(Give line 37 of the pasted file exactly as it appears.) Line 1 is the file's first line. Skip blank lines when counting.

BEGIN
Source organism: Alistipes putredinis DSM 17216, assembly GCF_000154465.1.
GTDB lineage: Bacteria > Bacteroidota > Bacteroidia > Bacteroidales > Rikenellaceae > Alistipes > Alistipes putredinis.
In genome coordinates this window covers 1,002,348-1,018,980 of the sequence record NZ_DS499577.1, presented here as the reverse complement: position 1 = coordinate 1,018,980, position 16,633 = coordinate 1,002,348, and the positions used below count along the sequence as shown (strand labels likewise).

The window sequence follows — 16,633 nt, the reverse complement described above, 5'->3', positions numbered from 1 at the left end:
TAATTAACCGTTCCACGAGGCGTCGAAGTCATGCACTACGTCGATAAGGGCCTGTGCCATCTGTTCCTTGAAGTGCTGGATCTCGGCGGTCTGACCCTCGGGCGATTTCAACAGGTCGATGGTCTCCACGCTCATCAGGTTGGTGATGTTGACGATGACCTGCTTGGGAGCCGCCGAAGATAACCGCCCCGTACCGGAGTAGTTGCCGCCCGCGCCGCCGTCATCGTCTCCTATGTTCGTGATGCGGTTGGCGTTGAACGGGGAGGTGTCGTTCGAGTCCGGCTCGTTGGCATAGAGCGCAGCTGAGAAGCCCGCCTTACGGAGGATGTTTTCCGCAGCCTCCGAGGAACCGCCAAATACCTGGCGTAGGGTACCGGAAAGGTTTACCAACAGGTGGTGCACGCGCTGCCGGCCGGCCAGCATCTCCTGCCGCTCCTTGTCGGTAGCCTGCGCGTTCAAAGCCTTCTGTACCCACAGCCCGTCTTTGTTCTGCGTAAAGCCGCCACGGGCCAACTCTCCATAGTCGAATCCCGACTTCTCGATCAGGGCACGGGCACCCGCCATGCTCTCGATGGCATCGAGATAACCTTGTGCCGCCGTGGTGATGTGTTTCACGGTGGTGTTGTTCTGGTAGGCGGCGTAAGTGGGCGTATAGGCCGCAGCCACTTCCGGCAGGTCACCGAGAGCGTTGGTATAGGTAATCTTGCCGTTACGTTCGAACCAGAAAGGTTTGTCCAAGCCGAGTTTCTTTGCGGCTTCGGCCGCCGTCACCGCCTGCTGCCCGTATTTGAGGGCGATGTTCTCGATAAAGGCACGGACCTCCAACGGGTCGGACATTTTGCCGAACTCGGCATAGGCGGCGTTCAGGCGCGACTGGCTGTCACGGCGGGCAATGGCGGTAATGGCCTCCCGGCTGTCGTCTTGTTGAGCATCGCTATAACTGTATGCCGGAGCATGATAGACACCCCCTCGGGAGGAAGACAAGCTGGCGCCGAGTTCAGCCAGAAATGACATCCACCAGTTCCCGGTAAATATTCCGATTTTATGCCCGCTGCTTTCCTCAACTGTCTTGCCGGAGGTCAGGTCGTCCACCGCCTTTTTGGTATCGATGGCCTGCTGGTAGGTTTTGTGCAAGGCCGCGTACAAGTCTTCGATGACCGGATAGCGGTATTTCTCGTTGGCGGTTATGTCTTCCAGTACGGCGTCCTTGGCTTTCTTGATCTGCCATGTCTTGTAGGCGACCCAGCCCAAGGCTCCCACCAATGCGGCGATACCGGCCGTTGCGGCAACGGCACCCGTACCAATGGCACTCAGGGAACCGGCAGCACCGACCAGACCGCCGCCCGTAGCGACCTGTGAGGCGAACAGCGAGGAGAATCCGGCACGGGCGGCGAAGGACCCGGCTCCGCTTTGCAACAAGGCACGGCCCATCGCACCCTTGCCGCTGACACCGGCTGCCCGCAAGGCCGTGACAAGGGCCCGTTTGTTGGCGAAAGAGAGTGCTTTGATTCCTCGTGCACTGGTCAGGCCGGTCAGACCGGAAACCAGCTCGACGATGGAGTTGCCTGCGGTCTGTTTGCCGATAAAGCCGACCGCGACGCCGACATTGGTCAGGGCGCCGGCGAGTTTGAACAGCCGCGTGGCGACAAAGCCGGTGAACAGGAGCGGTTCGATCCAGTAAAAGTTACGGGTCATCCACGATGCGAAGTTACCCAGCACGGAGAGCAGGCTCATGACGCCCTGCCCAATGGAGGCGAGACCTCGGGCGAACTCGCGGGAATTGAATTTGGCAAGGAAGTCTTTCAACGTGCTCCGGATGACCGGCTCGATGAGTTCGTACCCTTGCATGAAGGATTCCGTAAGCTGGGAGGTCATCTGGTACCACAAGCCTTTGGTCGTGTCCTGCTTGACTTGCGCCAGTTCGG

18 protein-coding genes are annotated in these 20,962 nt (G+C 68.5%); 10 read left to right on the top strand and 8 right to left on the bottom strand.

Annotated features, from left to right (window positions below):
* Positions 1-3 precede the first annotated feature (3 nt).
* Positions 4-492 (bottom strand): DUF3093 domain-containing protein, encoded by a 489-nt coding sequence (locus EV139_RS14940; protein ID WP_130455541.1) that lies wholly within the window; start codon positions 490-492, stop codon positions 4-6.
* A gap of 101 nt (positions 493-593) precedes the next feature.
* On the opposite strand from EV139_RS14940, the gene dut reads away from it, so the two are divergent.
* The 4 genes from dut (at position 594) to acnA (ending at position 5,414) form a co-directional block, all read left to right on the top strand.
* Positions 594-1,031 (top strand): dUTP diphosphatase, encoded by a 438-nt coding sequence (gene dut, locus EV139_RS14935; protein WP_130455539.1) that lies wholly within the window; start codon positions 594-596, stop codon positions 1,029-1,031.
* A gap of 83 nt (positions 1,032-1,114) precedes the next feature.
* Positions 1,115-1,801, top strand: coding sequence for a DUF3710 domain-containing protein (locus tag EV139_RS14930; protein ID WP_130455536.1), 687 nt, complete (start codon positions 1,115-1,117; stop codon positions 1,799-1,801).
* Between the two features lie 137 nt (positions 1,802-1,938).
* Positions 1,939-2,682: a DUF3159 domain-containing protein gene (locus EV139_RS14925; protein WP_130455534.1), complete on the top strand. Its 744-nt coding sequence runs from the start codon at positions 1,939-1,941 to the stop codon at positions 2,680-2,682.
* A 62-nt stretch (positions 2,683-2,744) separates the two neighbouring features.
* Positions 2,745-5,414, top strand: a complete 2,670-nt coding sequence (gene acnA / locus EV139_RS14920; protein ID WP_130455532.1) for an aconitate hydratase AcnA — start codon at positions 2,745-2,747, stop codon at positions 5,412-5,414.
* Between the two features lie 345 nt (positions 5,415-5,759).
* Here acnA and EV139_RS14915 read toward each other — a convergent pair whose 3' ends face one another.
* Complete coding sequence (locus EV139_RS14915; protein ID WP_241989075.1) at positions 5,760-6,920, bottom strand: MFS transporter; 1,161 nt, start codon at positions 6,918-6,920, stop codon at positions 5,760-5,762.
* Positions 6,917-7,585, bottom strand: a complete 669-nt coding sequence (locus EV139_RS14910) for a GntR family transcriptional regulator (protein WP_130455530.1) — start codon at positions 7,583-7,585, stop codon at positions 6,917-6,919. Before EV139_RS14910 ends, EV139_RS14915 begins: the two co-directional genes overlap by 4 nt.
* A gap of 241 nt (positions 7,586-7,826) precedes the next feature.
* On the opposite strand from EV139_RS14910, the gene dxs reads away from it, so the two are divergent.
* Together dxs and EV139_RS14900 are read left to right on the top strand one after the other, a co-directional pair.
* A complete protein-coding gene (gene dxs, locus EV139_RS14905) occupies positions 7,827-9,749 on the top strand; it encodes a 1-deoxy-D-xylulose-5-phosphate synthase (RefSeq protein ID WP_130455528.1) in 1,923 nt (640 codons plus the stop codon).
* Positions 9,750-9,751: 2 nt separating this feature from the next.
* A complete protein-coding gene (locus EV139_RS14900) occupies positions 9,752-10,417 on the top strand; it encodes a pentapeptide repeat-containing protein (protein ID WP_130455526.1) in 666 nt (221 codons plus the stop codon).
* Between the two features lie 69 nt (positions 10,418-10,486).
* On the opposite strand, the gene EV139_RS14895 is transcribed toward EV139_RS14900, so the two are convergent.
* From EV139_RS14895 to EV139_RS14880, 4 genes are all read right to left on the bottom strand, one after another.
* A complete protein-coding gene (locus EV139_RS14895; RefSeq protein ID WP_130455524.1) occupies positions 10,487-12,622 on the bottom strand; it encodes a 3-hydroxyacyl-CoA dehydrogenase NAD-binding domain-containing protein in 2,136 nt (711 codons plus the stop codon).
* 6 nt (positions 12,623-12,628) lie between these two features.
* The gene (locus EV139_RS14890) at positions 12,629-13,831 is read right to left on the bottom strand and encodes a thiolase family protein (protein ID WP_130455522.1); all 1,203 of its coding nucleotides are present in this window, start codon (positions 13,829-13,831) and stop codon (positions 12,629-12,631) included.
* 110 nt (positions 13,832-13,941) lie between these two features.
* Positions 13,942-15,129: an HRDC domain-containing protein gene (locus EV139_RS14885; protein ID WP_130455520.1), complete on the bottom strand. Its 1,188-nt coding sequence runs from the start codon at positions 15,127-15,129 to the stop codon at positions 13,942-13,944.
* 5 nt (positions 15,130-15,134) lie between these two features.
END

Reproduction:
* Positions 13,942-15,129: an HRDC domain-containing protein gene (locus EV139_RS14885; protein ID WP_130455520.1), complete on the bottom strand. Its 1,188-nt coding sequence runs from the start codon at positions 15,127-15,129 to the stop codon at positions 13,942-13,944.